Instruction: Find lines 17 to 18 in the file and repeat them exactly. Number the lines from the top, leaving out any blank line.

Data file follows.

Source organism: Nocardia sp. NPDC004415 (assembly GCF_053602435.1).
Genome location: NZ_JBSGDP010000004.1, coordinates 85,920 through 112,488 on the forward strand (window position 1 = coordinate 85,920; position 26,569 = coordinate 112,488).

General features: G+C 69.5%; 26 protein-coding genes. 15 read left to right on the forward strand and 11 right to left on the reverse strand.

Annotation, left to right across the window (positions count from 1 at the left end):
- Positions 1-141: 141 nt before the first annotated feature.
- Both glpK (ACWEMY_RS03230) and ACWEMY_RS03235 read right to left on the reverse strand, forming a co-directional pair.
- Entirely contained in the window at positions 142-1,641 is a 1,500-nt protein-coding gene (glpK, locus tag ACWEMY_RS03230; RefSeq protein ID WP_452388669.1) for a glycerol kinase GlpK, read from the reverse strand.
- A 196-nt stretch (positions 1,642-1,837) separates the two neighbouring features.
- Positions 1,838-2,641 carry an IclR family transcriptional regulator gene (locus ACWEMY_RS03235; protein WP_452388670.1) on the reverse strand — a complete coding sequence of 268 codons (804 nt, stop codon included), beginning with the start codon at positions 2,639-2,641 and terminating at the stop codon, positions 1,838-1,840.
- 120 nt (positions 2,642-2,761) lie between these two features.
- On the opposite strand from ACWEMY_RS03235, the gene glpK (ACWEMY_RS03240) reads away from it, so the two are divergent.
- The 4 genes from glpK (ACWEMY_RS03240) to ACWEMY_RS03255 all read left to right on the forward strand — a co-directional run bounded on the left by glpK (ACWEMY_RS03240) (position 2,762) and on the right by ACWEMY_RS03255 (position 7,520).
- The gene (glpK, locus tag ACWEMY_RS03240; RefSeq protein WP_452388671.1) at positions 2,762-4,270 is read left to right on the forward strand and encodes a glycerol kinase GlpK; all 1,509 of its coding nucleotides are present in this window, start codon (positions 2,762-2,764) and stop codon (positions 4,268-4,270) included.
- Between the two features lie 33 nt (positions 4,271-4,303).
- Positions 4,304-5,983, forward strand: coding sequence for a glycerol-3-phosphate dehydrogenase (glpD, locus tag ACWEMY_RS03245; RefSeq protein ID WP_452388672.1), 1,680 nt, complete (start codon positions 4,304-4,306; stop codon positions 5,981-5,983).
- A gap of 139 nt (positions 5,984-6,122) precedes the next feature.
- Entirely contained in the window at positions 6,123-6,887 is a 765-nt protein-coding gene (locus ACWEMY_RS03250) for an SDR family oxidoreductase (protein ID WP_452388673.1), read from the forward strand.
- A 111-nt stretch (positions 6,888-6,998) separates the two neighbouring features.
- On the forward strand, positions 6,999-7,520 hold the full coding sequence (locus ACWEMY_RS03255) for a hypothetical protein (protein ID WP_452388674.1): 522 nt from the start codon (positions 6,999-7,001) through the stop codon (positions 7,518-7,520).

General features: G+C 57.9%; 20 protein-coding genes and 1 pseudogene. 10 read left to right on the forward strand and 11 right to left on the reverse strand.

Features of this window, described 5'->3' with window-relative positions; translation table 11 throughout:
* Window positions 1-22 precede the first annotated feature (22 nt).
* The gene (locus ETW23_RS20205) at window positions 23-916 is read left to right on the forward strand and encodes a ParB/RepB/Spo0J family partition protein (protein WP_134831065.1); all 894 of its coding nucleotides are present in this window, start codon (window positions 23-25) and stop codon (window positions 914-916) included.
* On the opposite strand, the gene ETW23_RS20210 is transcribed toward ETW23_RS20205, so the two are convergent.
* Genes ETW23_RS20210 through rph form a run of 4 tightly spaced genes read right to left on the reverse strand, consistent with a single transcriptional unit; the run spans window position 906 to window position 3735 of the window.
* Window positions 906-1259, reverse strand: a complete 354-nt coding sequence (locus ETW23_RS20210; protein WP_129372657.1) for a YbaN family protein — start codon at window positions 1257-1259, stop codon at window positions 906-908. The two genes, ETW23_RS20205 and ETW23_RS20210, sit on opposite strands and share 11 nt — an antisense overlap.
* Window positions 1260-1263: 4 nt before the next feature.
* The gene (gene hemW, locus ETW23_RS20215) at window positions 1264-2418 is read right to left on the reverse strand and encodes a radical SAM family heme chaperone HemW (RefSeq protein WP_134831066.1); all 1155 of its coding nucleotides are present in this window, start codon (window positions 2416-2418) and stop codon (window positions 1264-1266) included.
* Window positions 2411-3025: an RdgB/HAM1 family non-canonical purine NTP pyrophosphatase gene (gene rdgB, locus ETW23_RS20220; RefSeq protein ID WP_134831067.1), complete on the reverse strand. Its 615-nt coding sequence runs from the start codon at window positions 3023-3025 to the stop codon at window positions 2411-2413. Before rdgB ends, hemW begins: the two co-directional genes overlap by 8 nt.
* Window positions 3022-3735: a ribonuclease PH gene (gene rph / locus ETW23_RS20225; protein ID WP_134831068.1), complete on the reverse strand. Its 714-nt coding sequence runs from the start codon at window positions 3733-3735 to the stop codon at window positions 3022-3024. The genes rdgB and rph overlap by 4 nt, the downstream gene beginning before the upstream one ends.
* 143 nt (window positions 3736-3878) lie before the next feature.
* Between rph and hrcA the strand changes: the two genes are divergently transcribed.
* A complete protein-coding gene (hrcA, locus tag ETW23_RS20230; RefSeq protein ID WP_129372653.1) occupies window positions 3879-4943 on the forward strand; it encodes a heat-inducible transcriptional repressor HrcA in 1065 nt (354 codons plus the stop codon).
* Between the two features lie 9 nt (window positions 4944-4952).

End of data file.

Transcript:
- Entirely contained in the window at positions 6,123-6,887 is a 765-nt protein-coding gene (locus ACWEMY_RS03250) for an SDR family oxidoreductase (protein ID WP_452388673.1), read from the forward strand.
- A 111-nt stretch (positions 6,888-6,998) separates the two neighbouring features.